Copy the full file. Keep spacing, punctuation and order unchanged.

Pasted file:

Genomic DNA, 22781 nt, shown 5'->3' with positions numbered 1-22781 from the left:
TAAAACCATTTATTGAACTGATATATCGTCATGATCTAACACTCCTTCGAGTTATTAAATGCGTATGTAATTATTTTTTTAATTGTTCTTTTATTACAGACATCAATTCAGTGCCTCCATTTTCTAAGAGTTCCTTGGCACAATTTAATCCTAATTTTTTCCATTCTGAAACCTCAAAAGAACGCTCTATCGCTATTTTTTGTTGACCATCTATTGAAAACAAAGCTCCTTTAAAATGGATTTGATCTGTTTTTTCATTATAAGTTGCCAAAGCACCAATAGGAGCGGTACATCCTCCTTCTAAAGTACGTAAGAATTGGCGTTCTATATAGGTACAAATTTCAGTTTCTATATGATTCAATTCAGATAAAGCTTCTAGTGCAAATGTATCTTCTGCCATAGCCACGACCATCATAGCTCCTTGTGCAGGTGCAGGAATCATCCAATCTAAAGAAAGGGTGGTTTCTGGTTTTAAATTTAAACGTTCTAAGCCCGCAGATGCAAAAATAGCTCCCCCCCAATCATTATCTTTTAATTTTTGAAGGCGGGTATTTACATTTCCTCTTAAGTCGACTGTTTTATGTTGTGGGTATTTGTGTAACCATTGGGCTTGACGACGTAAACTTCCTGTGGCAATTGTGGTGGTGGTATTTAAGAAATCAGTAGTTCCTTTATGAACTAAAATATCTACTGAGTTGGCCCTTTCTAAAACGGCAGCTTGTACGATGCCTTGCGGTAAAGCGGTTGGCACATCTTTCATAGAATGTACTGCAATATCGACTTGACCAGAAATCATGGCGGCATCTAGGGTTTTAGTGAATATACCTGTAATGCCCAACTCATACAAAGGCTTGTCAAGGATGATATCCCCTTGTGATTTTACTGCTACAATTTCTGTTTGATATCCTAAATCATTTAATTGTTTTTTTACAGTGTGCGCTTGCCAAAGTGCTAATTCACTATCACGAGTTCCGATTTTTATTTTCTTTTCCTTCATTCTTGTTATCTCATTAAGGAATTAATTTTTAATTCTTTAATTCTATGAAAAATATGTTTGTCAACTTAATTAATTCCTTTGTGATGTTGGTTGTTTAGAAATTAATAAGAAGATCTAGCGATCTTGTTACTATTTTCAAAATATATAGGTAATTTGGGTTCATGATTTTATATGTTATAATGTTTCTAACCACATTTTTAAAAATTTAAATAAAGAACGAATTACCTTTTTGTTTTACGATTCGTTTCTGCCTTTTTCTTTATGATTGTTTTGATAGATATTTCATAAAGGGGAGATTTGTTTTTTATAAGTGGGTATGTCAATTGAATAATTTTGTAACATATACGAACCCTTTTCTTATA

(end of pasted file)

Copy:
Genomic DNA, 22781 nt, shown 5'->3' with positions numbered 1-22781 from the left:
TAAAACCATTTATTGAACTGATATATCGTCATGATCTAACACTCCTTCGAGTTATTAAATGCGTATGTAATTATTTTTTTAATTGTTCTTTTATTACAGACATCAATTCAGTGCCTCCATTTTCTAAGAGTTCCTTGGCACAATTTAATCCTAATTTTTTCCATTCTGAAACCTCAAAAGAACGCTCTATCGCTATTTTTTGTTGACCATCTATTGAAAACAAAGCTCCTTTAAAATGGATTTGATCTGTTTTTTCATTATAAGTTGCCAAAGCACCAATAGGAGCGGTACATCCTCCTTCTAAAGTACGTAAGAATTGGCGTTCTATATAGGTACAAATTTCAGTTTCTATATGATTCAATTCAGATAAAGCTTCTAGTGCAAATGTATCTTCTGCCATAGCCACGACCATCATAGCTCCTTGTGCAGGTGCAGGAATCATCCAATCTAAAGAAAGGGTGGTTTCTGGTTTTAAATTTAAACGTTCTAAGCCCGCAGATGCAAAAATAGCTCCCCCCCAATCATTATCTTTTAATTTTTGAAGGCGGGTATTTACATTTCCTCTTAAGTCGACTGTTTTATGTTGTGGGTATTTGTGTAACCATTGGGCTTGACGACGTAAACTTCCTGTGGCAATTGTGGTGGTGGTATTTAAGAAATCAGTAGTTCCTTTATGAACTAAAATATCTACTGAGTTGGCCCTTTCTAAAACGGCAGCTTGTACGATGCCTTGCGGTAAAGCGGTTGGCACATCTTTCATAGAATGTACTGCAATATCGACTTGACCAGAAATCATGGCGGCATCTAGGGTTTTAGTGAATATACCTGTAATGCCCAACTCATACAAAGGCTTGTCAAGGATGATATCCCCTTGTGATTTTACTGCTACAATTTCTGTTTGATATCCTAAATCATTTAATTGTTTTTTTACAGTGTGCGCTTGCCAAAGTGCTAATTCACTATCACGAGTTCCGATTTTTATTTTCTTTTCCTTCATTCTTGTTATCTCATTAAGGAATTAATTTTTAATTCTTTAATTCTATGAAAAATATGTTTGTCAACTTAATTAATTCCTTTGTGATGTTGGTTGTTTAGAAATTAATAAGAAGATCTAGCGATCTTGTTACTATTTTCAAAATATATAGGTAATTTGGGTTCATGATTTTATATGTTATAATGTTTCTAACCACATTTTTAAAAATTTAAATAAAGAACGAATTACCTTTTTGTTTTACGATTCGTTTCTGCCTTTTTCTTTATGATTGTTTTGATAGATATTTCATAAAGGGGAGATTTGTTTTTTATAAGTGGGTATGTCAATTGAATAATTTTGTAACATATACGAACCCTTTTCTTATA